The Workingman's Paradise
Australian Classics Library
Introduction by Andrew McCann
The Workingman's Paradise is set in the context of the defeat of the shearer's and maritime strikes of the early 1890's. The novel is essential reading for an appreciation of the context of the rise of the union movement in Australia.
This new edition of The Workingman's Paradise, with an introduction by Andrew McCann, is a part of the Australian Classics Library series intended to make classic texts of Australian literature more widely available for the secondary school and undergraduate university classroom, and to the general reader. The series is co-edited by Emeritus Professor Bruce Bennett of the University of New South Wales and Professor Robert Dixon, Professor of Australian Literature at the University of Sydney, in conjunction with SETIS, Sydney University Press, AustLit and the Copyright Agency Limited. Each text is accompanied by a fresh scholarly introduction and a basic editorial apparatus drawn from the resources of AustLit.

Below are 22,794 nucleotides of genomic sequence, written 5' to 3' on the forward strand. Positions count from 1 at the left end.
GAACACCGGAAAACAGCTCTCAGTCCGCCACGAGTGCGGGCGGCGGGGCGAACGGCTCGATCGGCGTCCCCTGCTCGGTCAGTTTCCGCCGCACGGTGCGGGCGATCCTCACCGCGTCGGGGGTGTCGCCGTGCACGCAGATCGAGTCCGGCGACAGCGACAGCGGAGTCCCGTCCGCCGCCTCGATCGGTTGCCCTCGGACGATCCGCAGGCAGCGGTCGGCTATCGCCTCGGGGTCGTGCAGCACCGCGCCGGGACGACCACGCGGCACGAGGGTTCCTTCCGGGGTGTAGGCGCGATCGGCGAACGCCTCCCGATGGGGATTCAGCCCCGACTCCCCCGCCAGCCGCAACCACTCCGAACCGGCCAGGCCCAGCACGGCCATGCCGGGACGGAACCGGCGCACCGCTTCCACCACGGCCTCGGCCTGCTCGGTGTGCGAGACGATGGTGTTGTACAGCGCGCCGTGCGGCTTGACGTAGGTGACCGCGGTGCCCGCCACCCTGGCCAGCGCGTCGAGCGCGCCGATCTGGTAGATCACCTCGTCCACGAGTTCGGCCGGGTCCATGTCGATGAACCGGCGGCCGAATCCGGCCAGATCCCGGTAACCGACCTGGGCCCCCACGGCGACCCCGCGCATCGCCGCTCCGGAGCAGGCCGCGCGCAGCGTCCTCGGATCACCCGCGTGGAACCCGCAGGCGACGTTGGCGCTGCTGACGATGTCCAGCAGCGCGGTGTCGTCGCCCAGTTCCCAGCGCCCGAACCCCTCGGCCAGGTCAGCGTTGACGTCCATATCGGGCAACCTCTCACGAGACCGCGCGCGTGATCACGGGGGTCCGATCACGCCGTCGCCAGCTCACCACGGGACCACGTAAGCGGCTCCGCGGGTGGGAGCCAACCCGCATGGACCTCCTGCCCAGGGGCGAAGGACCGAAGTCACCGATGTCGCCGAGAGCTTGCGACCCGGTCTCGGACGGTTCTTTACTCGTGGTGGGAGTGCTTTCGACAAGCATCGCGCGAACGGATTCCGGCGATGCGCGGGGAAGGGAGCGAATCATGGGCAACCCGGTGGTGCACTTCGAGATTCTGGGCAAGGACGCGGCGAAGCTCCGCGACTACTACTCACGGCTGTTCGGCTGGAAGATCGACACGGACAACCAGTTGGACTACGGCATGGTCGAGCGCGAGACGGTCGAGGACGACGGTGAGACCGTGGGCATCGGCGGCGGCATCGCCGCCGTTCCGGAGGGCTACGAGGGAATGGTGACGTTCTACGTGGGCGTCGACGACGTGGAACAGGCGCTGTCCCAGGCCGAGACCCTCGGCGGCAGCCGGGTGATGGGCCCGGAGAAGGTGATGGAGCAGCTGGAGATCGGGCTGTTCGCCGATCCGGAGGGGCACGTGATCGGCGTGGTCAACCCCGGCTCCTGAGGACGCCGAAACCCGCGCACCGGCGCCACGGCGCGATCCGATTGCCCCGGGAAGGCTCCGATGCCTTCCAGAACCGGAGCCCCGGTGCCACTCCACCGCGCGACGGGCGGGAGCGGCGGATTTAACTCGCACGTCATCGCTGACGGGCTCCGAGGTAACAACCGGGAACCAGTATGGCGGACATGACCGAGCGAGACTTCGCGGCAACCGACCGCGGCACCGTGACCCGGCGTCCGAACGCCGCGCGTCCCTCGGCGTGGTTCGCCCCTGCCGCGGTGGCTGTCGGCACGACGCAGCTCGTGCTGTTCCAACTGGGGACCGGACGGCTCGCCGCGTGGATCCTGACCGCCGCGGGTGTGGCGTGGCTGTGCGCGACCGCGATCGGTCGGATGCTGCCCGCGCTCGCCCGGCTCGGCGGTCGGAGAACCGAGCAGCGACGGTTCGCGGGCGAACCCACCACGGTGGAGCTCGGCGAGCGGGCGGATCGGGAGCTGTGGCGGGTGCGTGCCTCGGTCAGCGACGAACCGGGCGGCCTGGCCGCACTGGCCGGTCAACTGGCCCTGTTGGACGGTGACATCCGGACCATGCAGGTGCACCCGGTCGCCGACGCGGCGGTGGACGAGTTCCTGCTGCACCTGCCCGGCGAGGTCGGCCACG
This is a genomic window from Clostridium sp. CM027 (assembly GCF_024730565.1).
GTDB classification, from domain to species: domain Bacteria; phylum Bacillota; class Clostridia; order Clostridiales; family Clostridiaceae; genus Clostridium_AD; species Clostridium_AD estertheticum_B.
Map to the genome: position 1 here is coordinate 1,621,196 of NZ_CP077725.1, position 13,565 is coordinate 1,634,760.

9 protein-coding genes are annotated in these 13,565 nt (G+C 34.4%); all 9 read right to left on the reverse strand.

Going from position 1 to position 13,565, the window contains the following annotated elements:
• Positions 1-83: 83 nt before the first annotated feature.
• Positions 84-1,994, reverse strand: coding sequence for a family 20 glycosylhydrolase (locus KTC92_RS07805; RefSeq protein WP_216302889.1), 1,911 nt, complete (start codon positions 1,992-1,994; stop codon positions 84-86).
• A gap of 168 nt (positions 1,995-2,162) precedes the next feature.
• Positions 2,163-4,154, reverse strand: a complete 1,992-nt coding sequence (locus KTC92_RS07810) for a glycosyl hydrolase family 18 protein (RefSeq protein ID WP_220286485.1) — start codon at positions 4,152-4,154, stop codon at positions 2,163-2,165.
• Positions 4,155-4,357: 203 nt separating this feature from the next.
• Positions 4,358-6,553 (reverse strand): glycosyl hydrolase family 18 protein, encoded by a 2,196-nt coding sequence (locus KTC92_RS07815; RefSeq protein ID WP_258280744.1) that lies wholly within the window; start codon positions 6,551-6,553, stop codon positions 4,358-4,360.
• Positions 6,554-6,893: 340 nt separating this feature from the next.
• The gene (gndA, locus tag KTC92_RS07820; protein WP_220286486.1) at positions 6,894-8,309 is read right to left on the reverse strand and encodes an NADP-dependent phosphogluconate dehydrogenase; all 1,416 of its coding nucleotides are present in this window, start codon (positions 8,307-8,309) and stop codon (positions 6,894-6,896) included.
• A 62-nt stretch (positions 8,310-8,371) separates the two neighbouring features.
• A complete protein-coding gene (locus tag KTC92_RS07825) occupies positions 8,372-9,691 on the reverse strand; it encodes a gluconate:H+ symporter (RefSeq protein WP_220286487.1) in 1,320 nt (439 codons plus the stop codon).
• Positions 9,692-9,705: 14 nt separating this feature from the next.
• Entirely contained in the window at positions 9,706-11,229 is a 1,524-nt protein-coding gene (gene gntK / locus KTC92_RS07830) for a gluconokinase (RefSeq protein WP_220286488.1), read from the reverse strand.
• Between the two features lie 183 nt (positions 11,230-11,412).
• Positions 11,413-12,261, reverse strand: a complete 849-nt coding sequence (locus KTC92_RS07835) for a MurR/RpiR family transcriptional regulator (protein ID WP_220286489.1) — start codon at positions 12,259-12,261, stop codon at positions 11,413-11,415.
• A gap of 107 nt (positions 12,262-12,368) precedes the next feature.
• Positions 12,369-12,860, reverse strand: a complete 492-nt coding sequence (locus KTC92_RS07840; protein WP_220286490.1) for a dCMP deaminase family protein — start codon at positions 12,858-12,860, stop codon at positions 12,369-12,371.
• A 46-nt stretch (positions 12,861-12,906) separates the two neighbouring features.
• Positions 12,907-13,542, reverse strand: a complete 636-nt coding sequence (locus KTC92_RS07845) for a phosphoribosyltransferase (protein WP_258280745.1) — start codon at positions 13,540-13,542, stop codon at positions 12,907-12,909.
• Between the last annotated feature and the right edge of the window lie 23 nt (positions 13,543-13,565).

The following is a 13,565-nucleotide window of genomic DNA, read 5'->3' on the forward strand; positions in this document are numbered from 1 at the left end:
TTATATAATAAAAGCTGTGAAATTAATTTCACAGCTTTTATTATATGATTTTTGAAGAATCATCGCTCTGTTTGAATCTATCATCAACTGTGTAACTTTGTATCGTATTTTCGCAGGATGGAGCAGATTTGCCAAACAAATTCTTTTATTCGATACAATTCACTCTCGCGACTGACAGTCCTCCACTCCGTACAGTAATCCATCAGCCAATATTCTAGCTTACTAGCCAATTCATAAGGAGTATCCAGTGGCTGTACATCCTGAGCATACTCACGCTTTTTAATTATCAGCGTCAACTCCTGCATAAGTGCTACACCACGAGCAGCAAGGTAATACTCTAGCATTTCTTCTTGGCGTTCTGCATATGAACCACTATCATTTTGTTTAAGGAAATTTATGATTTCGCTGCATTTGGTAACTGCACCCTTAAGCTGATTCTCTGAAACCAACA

William Lane was born in Bristol, England in 1861, and died in Auckland, New Zealand in 1917. In 1885 he migrated to Australia settling in Brisbane and working as a journalist for several newspapers. He became increasingly involved in the trade union movement, advocating the "New Unionism" extension of the movement into non-skilled, non-craft areas to form a united body of the working class. He was influential in the formation of the Queensland Australian Labour Federation (ALF). When the ALF formed a new paper, The Worker, Lane became the editor, and aimed to direct the union movement beyond strictly wage and employment concerns to a wider political program of socialism. Following recession and the defeat of many union campaigns Lane worked to establish a communist utopian settlements in Paraguay in 1893. He wrote using a number of pseudonyms, including "John Miller" for The Workingman's Paradise.